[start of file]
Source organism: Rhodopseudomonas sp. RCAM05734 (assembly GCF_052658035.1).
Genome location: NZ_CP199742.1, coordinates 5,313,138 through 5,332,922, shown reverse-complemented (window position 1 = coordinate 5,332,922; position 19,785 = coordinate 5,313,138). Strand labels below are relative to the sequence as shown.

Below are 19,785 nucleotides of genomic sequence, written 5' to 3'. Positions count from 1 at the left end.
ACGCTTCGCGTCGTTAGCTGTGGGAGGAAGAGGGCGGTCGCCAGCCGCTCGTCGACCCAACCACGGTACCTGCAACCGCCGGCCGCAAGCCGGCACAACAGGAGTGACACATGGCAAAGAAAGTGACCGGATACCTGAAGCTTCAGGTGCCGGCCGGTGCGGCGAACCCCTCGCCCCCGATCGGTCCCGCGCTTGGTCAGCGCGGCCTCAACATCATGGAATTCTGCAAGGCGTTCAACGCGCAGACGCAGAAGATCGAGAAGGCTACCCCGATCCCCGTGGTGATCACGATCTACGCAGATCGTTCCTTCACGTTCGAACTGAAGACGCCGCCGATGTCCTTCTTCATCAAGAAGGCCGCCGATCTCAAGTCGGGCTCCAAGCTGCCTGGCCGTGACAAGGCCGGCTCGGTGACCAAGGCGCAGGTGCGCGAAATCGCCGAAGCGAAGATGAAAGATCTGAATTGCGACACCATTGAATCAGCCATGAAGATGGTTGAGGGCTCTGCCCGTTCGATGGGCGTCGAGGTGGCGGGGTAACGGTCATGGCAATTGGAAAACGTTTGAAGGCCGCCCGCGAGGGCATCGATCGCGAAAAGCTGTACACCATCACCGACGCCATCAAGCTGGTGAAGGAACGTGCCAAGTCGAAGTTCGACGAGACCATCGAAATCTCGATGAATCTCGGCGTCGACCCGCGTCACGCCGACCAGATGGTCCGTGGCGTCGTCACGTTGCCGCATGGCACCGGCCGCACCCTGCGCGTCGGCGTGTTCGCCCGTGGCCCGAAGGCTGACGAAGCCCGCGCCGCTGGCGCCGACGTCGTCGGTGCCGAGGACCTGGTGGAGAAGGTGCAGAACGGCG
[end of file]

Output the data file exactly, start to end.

Source organism: Rhodopseudomonas sp. RCAM05734 (assembly GCF_052658035.1).
Genome location: NZ_CP199742.1, coordinates 5,313,138 through 5,332,922, shown reverse-complemented (window position 1 = coordinate 5,332,922; position 19,785 = coordinate 5,313,138). Strand labels below are relative to the sequence as shown.

Below are 19,785 nucleotides of genomic sequence, written 5' to 3'. Positions count from 1 at the left end.
ACGCTTCGCGTCGTTAGCTGTGGGAGGAAGAGGGCGGTCGCCAGCCGCTCGTCGACCCAACCACGGTACCTGCAACCGCCGGCCGCAAGCCGGCACAACAGGAGTGACACATGGCAAAGAAAGTGACCGGATACCTGAAGCTTCAGGTGCCGGCCGGTGCGGCGAACCCCTCGCCCCCGATCGGTCCCGCGCTTGGTCAGCGCGGCCTCAACATCATGGAATTCTGCAAGGCGTTCAACGCGCAGACGCAGAAGATCGAGAAGGCTACCCCGATCCCCGTGGTGATCACGATCTACGCAGATCGTTCCTTCACGTTCGAACTGAAGACGCCGCCGATGTCCTTCTTCATCAAGAAGGCCGCCGATCTCAAGTCGGGCTCCAAGCTGCCTGGCCGTGACAAGGCCGGCTCGGTGACCAAGGCGCAGGTGCGCGAAATCGCCGAAGCGAAGATGAAAGATCTGAATTGCGACACCATTGAATCAGCCATGAAGATGGTTGAGGGCTCTGCCCGTTCGATGGGCGTCGAGGTGGCGGGGTAACGGTCATGGCAATTGGAAAACGTTTGAAGGCCGCCCGCGAGGGCATCGATCGCGAAAAGCTGTACACCATCACCGACGCCATCAAGCTGGTGAAGGAACGTGCCAAGTCGAAGTTCGACGAGACCATCGAAATCTCGATGAATCTCGGCGTCGACCCGCGTCACGCCGACCAGATGGTCCGTGGCGTCGTCACGTTGCCGCATGGCACCGGCCGCACCCTGCGCGTCGGCGTGTTCGCCCGTGGCCCGAAGGCTGACGAAGCCCGCGCCGCTGGCGCCGACGTCGTCGGTGCCGAGGACCTGGTGGAGAAGGTGCAGAACGGCG